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CSS Blur

James Gallagher - January 08, 2021


When you’re designing a website, you may decide that you want to add a blur effect to a particular image. For instance, if you’re designing a website for a coffee house, you may want to blur an image so that you can place text in front of the image for the user to read.

That’s where the CSS blur function comes in. The blur function applies a blur effect to a specified input image, which you can then use with the “filter” property to blur an image.

This tutorial will discuss, an example, the basics of the CSS blur function and how you can use it to apply a blur effect to an image in your code. By the end of reading this tutorial, you’ll be an expert at using the CSS blur function.

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CSS Filter

The CSS filter property allows you to apply graphical effects to an element on a web page. Often, the filter property is used to apply filters to images and backgrounds on a web page.

There are a number of different filters offered by CSS. The opacity filter, for example, allows you to make an element more or less visible, and the drop-shadow filter allows you to add a shadow beneath an element on a web page.

The syntax for applying a filter is as follows:

filter: filterName(arguments);

For this tutorial, we’re going to focus on the CSS blur function, which adds a blur effect to an image.

CSS Blur

The CSS blur filter is a filter function that adds a blur effect to an image.

The syntax for using the blur filter is as follows:

filter: blur(radius);

In this syntax, “radius” refers to the radius of the blur effect that should be applied. The larger the radius value you specify, the more intense the blur added to an image element will be. If you specify the value “0”, no blur will be added to the image element to which the style is applied.

The radius value you specify can accept any length value, such as em, px, rem, and cm.

Let’s walk through an example to illustrate how this function works. Suppose we are designing a web site for a local coffee house. On the coffee house’s home page, they want a stock image of a coffee to appear. However, they want that image to appear with a blur effect with a radius of 2px.

We could use the blur function and the filter property to accomplish this task. Here’s the code we could use to create such an image with a blur function:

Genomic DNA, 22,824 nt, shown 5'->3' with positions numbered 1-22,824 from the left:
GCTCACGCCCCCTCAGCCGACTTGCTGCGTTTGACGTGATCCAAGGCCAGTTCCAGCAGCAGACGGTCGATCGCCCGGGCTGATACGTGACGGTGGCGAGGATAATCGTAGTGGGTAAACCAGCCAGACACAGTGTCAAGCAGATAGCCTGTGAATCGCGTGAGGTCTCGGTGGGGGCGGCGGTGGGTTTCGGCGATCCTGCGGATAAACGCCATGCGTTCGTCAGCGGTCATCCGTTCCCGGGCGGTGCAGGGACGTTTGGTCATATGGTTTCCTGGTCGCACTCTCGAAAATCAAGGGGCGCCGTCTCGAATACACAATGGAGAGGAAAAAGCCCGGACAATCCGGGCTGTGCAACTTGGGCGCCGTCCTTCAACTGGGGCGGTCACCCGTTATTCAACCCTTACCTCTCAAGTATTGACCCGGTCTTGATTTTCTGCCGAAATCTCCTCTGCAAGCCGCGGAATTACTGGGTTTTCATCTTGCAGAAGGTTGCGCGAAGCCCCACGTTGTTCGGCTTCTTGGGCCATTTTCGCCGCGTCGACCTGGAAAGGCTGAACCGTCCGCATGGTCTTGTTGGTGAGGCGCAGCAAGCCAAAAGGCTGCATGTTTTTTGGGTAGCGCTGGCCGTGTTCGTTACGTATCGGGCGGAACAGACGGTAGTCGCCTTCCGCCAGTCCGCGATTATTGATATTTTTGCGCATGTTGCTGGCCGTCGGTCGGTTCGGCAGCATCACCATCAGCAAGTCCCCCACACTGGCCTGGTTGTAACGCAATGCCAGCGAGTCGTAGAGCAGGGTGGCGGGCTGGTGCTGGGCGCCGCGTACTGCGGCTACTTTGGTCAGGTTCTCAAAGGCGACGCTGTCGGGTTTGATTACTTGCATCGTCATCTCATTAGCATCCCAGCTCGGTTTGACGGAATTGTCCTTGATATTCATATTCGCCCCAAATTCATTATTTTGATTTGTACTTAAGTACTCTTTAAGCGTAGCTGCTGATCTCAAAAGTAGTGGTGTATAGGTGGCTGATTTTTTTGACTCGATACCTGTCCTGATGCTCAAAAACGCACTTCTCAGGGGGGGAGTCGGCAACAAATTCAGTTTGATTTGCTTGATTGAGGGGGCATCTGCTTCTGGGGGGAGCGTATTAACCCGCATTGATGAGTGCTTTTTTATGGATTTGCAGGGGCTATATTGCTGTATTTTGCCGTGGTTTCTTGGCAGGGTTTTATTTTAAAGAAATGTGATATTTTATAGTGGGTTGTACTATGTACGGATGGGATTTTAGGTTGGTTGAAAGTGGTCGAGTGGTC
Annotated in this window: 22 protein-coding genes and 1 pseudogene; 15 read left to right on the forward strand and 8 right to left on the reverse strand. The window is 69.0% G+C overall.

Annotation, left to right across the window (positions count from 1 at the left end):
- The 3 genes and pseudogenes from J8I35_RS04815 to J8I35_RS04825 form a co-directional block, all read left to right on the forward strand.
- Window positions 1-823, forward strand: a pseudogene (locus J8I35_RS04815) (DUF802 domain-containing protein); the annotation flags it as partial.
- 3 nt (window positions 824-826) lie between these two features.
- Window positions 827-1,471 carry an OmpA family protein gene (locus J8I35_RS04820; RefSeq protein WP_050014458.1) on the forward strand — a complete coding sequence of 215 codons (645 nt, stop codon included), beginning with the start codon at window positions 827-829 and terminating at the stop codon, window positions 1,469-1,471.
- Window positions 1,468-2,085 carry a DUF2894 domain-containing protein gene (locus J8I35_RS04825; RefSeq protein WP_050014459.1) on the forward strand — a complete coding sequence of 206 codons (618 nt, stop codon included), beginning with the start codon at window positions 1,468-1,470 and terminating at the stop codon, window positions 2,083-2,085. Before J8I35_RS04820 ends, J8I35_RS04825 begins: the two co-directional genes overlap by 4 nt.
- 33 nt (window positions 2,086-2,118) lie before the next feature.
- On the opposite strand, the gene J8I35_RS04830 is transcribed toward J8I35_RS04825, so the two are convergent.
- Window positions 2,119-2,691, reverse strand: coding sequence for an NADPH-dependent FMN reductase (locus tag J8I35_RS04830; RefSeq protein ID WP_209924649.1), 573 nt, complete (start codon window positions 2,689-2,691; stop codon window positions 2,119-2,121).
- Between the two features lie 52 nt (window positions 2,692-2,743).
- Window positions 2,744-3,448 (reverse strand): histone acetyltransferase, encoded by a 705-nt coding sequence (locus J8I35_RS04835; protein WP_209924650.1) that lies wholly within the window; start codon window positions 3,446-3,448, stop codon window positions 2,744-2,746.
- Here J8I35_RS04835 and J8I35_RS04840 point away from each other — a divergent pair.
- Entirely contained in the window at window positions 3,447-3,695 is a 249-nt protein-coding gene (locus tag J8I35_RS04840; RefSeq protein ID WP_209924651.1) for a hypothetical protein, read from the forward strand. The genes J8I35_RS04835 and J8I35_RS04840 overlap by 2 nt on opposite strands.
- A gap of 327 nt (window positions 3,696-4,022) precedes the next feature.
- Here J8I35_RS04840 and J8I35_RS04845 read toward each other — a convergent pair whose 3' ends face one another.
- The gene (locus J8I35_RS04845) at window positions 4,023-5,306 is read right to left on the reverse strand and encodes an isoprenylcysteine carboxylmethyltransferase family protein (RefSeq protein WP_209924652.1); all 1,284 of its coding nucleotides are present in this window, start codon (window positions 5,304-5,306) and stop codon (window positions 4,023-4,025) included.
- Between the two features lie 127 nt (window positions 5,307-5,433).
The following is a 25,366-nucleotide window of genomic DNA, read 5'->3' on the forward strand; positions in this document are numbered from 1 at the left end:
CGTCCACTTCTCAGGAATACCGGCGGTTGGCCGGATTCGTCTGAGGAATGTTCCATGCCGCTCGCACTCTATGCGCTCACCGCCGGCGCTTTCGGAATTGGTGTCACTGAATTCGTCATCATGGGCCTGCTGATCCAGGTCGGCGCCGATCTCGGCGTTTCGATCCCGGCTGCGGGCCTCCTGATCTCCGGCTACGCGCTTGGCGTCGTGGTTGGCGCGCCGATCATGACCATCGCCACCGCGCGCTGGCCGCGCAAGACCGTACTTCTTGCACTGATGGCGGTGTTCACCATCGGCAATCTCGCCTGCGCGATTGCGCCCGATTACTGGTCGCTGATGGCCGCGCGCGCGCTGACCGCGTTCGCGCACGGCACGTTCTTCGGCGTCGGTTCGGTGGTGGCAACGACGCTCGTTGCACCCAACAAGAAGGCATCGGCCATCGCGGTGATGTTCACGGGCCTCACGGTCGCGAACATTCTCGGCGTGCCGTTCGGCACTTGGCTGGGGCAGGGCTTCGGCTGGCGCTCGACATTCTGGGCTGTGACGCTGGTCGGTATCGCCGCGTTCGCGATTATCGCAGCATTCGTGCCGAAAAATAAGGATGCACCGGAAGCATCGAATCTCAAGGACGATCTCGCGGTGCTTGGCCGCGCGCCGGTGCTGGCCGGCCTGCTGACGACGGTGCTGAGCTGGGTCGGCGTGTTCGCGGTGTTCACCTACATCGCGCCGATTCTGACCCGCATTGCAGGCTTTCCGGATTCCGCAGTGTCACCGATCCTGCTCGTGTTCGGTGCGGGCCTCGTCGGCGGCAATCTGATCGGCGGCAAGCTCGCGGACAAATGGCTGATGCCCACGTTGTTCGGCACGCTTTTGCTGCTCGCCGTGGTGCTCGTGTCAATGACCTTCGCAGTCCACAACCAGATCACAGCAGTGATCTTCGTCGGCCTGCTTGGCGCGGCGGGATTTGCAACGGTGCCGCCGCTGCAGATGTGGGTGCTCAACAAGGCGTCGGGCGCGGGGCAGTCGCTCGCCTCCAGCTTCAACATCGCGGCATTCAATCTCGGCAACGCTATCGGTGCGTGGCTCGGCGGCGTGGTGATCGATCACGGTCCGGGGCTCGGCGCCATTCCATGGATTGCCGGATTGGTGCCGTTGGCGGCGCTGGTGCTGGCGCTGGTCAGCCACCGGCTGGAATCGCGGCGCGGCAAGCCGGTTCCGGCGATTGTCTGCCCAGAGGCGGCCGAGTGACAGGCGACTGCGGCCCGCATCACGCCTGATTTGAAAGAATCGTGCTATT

<html>

<img src="https://images.unsplash.com/photo-1489533119213-66a5cd877091?ixlib=rb-1.2.1&ixid=eyJhcHBfaWQiOjEyMDd9&auto=format&fit=crop&w=1051&q=80" height="400" width="600" />
</html>
  
<style>

img {
	filter: blur(2px);
}
</style>

Our code returns: Click the Image of the "Run Code" Button, a triangle inside a circle button in the code editor above to see the output of our HTML/CSS code.

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In our HTML file, we used an <img> tag to add an image to our web page. This image links to a stock image of a coffee. We use the “height” and “width” parameters to set the height and width of our image to 400px and 600px, respectively.

In our CSS code, we use the filter property and the blur function to apply a blur effect to all <img> tags on our web page. In this case, we specify a blur radius of 2px, which adds a slight blur effect to our image. As you can see above, the image of the coffee cup we are using appears slightly blurry because we have used the blur effect.

Alternatively, if we wanted to specify a blur radius using another unit of measurement, we could do so by replacing “2px” with the value we want to use. So, if we wanted our image to have a blur with a 1.15em blur radius, we could do so by replacing the “2px” blur radius we specified above.

Conclusion

The CSS blur function allows you to create a blur for an image element on a web page. This function is used in combination with the filter property to apply the blur effect to an image.

This tutorial discussed the basics of CSS filters and how to use the blur function to add a blur effect to an image on a web page. Now you’re equipped with the knowledge you need to add blur effects to an image like a professional!

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James Gallagher

About the author: James Gallagher is a self-taught programmer and the technical content manager at Career Karma. He has experience in range of programming languages and extensive expertise in Python, HTML, CSS, and JavaScript. James has written hundreds of programming tutorials, and he frequently contributes to publications like Codecademy, Treehouse, Repl.it, Afrotech, and others. He also serves as a researcher at Career Karma, publishing comprehensive reports on the bootcamp market.

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